“Industry continues to embrace brushless technology for improved efficiencies in space, energy, and maintenance,” says Bill Fejes, president of Pacific Scientific, Automation Technology Group (Rockford, Ill.). Following this premise, PacSci focuses on motion control for positioning requirements through expertise in brushless as well as stepper products. These “technologies allows us to cost effectively solve a wide variety of motion control problems,” adds Mr. Fejes. Modular design is part of the approach—for example, PacSci offers multiple plug-in option cards for its new family of brushless servo drives.
At Rockwell Automation (Milwaukee, Wis.), general motion control also takes the route of integrated systems within “comprehensive factory automation control solutions,” rather than just supplying components. Ken Deken, vice president Allen-Bradley General Motion Control, comments, “As a discipline within these solutions, motion control technology achieves maximum value when properly integrated with the overall automation process.”
Motion control at Ormec (Rochester, N.Y.) takes the form of industrial PC-based systems that integrate closed-loop servos with machine I/O devices, human-machine interfaces, and connectivity to popular communication networks for general-purpose factory automation. Examples are in packaging and converting applications. Ormec also cites strength in large systems (over 4 axes) used for high-volume consumer goods production.
Orion motion controllers include interfaces for DSP axis control. An MS-Windows 95/NT software development environment provides tools for motion and I/O programming, touchscreen development, and communications.
Recent innovation in the product line widens robotics applications such as material handling. One example is higher capability to coordinate two motion axes via “blend moves” now part of Ormec’s newest version MotionBasic (4.1) software, explains Christopher Englert, technical marketing specialist.
Taking over “many process control functions directly at the machine” describes the focus of Global Drive servo and frequency inverter systems from Lenze Power Transmission (Fairfield, N.J.; Hameln, Germany). Modular, application-specific software supports the hardware. Five current software modules include cam following (for filling, contouring, etc.) and registration (for printing and packaging).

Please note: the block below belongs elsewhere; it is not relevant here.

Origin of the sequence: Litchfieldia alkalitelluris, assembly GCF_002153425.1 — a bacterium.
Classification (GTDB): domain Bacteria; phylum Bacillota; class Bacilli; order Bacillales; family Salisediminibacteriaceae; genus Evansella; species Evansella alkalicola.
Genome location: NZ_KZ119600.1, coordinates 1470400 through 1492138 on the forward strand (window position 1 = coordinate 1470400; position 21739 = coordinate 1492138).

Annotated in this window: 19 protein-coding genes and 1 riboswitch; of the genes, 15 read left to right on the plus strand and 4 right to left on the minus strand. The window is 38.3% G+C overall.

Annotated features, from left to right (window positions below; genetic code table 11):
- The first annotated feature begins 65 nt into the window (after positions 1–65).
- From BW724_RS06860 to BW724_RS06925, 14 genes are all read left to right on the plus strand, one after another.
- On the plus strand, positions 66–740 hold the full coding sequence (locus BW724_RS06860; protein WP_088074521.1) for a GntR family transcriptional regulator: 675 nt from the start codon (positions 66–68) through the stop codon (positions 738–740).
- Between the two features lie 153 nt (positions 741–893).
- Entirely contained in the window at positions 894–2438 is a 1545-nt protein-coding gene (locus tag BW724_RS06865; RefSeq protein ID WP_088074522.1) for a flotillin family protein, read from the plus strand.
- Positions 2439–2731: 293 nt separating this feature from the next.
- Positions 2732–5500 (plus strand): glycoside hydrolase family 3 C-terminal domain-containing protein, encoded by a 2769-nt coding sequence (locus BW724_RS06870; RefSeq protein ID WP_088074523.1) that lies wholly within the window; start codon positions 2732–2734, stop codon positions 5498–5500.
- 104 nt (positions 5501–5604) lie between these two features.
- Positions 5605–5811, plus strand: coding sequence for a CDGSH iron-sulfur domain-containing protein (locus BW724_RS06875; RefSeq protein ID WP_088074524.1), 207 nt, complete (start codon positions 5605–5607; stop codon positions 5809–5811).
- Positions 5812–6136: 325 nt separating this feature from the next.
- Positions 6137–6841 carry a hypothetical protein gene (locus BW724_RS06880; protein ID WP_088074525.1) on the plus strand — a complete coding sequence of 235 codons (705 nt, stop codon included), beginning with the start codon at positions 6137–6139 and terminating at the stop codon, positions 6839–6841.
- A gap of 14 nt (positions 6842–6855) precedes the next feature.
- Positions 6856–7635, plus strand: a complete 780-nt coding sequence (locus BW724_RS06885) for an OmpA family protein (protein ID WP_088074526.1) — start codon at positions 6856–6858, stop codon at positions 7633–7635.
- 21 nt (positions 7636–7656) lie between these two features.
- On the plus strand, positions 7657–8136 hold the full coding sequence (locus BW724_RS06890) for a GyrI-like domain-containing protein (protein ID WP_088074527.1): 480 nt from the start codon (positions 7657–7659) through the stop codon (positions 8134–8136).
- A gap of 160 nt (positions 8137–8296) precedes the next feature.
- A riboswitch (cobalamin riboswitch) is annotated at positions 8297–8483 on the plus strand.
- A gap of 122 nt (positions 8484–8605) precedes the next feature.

Functions integrated at the machine benefit the user by making process adaptations easier, according to Lenze. The controllers connect to major bus systems and communicate with each other, eliminating “many PLC functions.”
Maturing directions, trends
At API Motion Inc. (Amherst, N.Y.), electronic motion control is regarded as “still a young industry, but showing some signs of maturity.” Only in the past couple of decades has this technology acquired a name and became an industry sector. At the same time, Ken Wyman, vp of marketing & sales at API, reminds us of company consolidations ongoing in this sector—a development expected to continue.
As for trends over the next few years, Mr. Wyman notes, “Ever-more powerful processors, coupled with an increasing demand for digital fieldbuses for motion control, will lead to common use of intelligent drives and motors.” This is also likely lead to “less reliance on host controls, such as CNCs, PLCs, and motion control cards, to handle axis and machine functions, ” he adds.
API Motion and its six subsidiaries supply intelligent step and servo drives, matching motors, feedback devices, gearboxes, and brakes and clutches.
Rockwell’s Mr. Deken, likewise believes that motion control is still an adolescent technology, “with peak productivity still years ahead.” He makes an analogy to PCs, which did not realize their full potential until the infrastructure for integration was in place. Similarly, “motion control’s true value will not be achieved until users begin focusing on process gains,” he says.
As to the future, Mr. Deken adds, “We’ll see more demand for integration, as customers want complete machine control across multiple control disciplines using motion software and hardware to coordinate logic, process control, and operator interface products.”
Galil’s Dr. Tal cites some market demands for improving this technology, for example smoother motion—achieved by linear motors and sinusoidal commutation—and reduced wiring and noise interference, to be solved by networks such as USB, SERCOS, and others.